Celebrate Father’s Day in your own way
Growing up in the 1950s was a time when fathers ruled the roost. My mother anticipated the half-hour when he would pull into the driveway, and she would empty the ice tray. He took his seat at the head of the kitchen table where his bourbon on the rocks was waiting.
My mother’s demeanor would soften like the lipstick she donned for him. He would tell her about his day, while his six daughters didn’t enter the kitchen until we were summoned for dinner after their cocktail hour.
Dinnertime conversation seemed to center around table manners or appropriate portions. It wasn’t relaxing nor did it unify us. After dinner, he would go upstairs to take a nap, and we would argue about whose turn it was to do the dishes.
On Father’s Day we would all make cards, and we meant all the words we wrote because that’s what obedient children did. What mattered was that it pleased our mother. We loved her more than ice cream and Lassie, and only wanted her to love us back, which she did with every fiber of her being.
Later as a newlywed, I recall using the word alcoholic when my father lay dying in the hospital. My mother still called it a drinking problem. I began to understand that WW II was a real event, not just the old movies and gunfire ricocheting in the family room where he sat alone, bourbon and cigarette in hand.
The war broke him, my mother later explained after I married and moved away. I don’t think he enjoyed being a dad. He didn’t want all the responsibility that goes along with it.
When good fortune allowed me to celebrate Father’s Day in my home, there was cause to celebrate together. Ray is a kind, gentle man who took his role as husband and father seriously.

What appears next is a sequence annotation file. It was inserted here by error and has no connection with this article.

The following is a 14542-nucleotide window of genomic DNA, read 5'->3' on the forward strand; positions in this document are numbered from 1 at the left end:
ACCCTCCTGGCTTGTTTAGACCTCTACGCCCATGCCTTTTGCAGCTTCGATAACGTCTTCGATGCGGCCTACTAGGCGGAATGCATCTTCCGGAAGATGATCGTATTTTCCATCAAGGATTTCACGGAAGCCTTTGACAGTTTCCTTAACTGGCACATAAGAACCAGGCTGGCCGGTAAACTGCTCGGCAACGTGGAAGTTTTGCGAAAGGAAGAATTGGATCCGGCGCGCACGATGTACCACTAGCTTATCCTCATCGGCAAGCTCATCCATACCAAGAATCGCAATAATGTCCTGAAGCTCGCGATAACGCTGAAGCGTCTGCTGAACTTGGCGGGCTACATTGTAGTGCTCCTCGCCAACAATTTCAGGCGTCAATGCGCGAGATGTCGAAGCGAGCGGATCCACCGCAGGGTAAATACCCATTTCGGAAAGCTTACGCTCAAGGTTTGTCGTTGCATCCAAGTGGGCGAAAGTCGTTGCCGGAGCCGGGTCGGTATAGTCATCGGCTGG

Today, he is a loving grandfather to his grandchildren. Proud of the parents his two children have become.
Father’s Day is not cause for celebration in every home. Neither is Mother’s Day. I don’t like these holidays. They help sell cards, set unrealistic expectations and often cause pain.
The role of parenting during this pandemic is more challenging than anyone has yet to measure. It is like a war. To the mothers and fathers, aunts, uncles and grandparents, and friends who have taken on new roles as teachers, counselors, and parents, and all who are doing your best to make children feel safe, fed, and loved – you are ones who deserve our applause and our admiration.
Being a parent is the hardest job anyone can ever do. Maybe it’s harder than being a good soldier. I don’t know. I wish I could go back and change a few things. I bet my parents feel the same way.
As you celebrate Father’s Day in your house, reflect upon the best choices your own parents have made. You probably won’t make the same mistakes. But as my wise mother would say, “You will make new ones.”